Knowledge, Higher Education, and the New Managerialism: The Changing Management of UK Universities
OUP Oxford, Aug 16, 2007 - Business & Economics - 245 pages
The nature of Higher Education in the UK has changed over the last three decades. Academics can no longer be said to carry out their work in 'ivory towers', as increasing government intervention and a growing 'target culture' has changed the way they work. Increasingly universities have transformed from 'communities of scholars' to 'workplaces'. The organization and administration of universities has seen a corresponding prevalence of ideas and strategies drawn from the 'New PublicManagement' ideology in response, promoting a more 'business-focussed' approach in the management of public services.This book examines the issues that these changes have had on academics, both as the 'knowledge-workers' managed, and the 'manager-academic'. It draws on a detailed study of academics holding management roles ranging from Head of Department to Vice Chancellor in sixteen UK universities, exploring their career histories and trajectories, and providing extensive accounts of their values, practices, relationships with others, and their training and development as managers.Drawing on debates around 'New Public Management', knowledge management, and knowledge workers, the wider implications of these themes for policy innovation and strategy in HE and the public sector more generally are considered, developing a critical response to recent approaches to managing public services, and practical suggestions for improvements which could be made to the training and support of senior and middle managers in universities.The book will be of interest to all teaching, researching, or managing in Higher Education, Education policy-makers, and academics and researchers concerned with Public Management, Knowledge Management, or Higher Education.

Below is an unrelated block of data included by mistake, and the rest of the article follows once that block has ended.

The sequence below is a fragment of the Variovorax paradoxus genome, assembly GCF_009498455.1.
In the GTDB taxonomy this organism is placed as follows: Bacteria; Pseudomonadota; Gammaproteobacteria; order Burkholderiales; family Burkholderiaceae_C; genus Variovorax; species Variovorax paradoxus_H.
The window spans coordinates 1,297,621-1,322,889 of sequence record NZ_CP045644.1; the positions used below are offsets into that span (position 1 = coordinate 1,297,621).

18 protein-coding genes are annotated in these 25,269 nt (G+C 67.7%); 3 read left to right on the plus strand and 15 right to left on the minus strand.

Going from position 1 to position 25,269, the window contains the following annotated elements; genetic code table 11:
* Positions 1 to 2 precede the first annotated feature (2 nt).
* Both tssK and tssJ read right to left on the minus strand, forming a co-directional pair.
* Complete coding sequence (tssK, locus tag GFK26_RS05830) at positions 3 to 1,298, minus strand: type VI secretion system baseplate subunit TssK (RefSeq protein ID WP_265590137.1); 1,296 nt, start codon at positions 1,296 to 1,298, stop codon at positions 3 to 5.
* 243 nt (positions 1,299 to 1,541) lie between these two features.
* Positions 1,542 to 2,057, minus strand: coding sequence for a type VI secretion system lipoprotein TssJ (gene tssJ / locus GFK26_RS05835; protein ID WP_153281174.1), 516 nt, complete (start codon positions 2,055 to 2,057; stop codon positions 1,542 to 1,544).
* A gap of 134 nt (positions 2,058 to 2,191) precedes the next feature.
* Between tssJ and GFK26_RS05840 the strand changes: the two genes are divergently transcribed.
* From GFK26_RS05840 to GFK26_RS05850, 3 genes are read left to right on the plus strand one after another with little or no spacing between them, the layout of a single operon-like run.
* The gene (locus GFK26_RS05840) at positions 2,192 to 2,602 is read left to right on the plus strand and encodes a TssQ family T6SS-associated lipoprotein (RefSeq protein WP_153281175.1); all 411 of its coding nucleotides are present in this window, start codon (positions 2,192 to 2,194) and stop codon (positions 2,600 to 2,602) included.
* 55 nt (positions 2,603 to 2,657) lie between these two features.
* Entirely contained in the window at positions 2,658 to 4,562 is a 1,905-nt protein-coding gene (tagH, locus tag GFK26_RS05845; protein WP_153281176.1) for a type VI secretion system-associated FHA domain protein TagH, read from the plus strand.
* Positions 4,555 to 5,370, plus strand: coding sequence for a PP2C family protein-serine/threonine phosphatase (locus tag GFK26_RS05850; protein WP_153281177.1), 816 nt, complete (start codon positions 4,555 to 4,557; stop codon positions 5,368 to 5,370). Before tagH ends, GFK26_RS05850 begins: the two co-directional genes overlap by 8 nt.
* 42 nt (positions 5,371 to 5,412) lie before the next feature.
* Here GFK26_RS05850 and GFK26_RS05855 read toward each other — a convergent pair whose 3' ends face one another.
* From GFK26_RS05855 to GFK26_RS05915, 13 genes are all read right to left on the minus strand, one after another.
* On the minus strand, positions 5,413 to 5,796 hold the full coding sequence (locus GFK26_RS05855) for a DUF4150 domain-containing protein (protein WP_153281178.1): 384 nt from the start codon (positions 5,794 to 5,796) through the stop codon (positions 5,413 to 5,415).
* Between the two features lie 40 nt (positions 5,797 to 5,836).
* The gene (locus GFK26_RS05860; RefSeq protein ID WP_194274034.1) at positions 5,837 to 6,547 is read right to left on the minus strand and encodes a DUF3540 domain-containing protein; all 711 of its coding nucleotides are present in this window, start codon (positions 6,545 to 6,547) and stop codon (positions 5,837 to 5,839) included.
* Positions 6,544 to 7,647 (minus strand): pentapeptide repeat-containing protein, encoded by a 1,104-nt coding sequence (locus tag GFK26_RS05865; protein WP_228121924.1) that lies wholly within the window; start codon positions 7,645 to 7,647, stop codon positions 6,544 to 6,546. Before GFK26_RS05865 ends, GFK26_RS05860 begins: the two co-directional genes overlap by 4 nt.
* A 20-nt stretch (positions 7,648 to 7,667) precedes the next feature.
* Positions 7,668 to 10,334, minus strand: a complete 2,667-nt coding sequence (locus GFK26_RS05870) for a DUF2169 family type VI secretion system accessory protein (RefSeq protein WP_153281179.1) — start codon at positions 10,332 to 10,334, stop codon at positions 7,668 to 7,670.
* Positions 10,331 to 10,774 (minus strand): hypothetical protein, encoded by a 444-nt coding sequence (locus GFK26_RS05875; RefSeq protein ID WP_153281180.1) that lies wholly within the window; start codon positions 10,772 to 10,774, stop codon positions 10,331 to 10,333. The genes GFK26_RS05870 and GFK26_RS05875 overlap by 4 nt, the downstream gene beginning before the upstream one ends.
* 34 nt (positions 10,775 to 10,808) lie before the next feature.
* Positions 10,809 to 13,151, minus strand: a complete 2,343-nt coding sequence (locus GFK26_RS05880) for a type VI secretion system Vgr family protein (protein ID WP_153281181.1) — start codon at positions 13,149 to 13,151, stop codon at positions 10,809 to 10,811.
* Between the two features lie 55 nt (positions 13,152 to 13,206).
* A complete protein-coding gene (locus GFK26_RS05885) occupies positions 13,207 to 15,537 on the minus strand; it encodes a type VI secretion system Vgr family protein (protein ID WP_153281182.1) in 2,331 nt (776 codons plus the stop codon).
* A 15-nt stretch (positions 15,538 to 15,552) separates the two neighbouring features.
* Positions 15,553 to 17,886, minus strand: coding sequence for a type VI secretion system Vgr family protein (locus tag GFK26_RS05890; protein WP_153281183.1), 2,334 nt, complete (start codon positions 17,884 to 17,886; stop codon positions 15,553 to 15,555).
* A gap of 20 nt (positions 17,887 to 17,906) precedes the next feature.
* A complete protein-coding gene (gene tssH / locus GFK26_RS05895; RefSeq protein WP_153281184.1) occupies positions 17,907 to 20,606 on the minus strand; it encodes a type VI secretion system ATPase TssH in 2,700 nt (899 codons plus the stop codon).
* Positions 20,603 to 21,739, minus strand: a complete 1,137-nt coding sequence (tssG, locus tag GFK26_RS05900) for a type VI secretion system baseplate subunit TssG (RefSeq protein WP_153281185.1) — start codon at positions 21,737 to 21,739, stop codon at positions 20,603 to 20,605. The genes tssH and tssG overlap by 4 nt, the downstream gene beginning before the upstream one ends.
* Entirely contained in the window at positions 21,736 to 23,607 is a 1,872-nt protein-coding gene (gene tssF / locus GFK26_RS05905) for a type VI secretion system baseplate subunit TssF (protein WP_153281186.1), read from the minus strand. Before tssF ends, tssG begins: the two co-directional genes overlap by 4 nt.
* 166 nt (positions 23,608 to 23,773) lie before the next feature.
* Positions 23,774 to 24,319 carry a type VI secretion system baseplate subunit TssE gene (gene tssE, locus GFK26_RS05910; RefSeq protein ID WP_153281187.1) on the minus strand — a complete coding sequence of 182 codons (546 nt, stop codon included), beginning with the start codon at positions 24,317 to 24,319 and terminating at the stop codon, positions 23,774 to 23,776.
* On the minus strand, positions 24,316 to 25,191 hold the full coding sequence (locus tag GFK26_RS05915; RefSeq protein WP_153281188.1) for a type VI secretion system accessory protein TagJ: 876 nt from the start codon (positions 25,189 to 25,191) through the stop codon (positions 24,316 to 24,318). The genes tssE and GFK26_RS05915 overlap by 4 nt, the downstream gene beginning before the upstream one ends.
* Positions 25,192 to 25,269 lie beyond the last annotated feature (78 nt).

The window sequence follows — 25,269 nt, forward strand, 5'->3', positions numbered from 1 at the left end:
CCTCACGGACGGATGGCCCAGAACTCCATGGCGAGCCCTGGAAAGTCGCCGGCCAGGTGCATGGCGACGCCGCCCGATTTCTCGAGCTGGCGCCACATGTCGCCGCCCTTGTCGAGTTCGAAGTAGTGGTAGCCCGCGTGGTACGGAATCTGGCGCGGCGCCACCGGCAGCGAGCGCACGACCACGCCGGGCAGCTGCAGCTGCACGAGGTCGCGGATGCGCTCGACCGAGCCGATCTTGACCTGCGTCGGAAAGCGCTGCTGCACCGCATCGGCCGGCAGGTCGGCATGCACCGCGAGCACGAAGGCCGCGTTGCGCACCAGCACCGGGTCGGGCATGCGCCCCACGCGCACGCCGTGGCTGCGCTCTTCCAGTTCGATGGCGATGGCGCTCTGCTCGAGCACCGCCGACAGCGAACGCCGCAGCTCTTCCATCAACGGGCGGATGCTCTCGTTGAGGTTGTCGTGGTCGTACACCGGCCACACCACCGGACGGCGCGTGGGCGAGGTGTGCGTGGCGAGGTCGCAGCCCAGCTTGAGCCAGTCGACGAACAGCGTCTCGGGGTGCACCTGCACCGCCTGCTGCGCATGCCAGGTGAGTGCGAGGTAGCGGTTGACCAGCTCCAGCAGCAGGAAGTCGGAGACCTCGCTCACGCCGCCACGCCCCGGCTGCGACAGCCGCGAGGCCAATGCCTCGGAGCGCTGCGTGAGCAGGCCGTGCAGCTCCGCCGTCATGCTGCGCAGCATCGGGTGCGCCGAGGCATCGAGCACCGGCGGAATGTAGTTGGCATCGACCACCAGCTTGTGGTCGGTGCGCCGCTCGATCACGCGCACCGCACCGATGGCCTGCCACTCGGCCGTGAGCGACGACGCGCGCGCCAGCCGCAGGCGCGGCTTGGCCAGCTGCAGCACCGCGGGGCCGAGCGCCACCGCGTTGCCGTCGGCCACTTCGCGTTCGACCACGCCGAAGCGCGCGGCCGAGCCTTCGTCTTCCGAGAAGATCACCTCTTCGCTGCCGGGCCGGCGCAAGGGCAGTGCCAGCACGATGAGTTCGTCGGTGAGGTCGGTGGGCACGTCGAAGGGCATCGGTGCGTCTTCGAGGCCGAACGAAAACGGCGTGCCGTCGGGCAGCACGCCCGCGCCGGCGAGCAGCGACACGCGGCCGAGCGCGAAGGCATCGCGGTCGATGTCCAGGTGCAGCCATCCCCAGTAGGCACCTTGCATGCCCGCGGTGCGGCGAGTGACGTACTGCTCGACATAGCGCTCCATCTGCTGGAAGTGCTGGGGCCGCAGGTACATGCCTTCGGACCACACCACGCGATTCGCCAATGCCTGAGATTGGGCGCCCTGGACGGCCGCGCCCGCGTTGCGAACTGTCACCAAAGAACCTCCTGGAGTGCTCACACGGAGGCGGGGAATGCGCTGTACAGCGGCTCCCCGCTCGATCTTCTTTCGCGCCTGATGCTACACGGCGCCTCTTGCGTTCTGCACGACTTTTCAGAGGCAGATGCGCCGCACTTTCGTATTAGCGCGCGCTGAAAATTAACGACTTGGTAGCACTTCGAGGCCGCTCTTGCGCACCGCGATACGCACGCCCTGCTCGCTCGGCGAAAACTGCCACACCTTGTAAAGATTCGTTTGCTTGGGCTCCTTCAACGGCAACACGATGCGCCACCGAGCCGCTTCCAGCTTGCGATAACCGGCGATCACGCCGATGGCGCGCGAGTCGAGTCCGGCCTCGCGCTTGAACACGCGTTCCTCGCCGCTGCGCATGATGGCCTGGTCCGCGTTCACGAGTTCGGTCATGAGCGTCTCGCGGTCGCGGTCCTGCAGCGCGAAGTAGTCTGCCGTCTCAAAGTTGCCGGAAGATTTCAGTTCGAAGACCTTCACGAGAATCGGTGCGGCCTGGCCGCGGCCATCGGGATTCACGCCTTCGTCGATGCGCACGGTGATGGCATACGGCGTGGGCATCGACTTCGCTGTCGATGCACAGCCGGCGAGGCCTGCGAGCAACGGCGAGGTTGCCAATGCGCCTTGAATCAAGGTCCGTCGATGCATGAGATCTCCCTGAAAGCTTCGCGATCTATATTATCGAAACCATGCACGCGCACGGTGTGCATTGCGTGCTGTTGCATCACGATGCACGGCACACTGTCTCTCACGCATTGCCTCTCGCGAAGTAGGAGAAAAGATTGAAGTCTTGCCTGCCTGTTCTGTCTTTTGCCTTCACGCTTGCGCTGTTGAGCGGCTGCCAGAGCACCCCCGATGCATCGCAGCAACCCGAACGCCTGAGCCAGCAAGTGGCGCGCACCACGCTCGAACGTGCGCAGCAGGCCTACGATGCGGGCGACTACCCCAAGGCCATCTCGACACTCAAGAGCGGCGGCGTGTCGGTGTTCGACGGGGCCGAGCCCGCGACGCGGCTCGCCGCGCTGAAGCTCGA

What people are saying - Write a review
We haven't found any reviews in the usual places.
From Regulated Autonomy to Institutionalized Distrust
The UK Higher Education Systems from the 1960s to the TwentyFirst Century
3 The Knowledge Worker and the Divided University
4 ManagerAcademic Identities Practices and Careers in the Contemporary University
5 Learning How to Do the Management of Academic Knowledge Work
Other editions - View all
academic knowledge academic staff accountability activities agerialism amongst audit autonomy become Bologna process career chapter collegiality contemporary context control technologies cultural Delanty discipline discussion England ESRC European University Association external Ferlie focus groups governance Head of Department Henkel higher education institutions higher education systems identities ideological internal interviewed involved Jarratt knowledge workers leadership London management learning manager-academics Marginson ment neo-technocratic Managerialism neoliberal Newman NM and NPM non-rivalrous Open University organizational organizations political polytechnics post-1992 universities practices pre-1992 universities public service professionals Rachel Johnson recent reform regimes relation research and teaching Research Assessment Research Assessment Exercise respondents senior administrators senior management teams Shattock skills Social Science strategic structures teaching and research tensions there’s tion Trowler UK higher education UK universities undergraduate University Management University of Bristol values Vice-Chancellors views whilst widening participation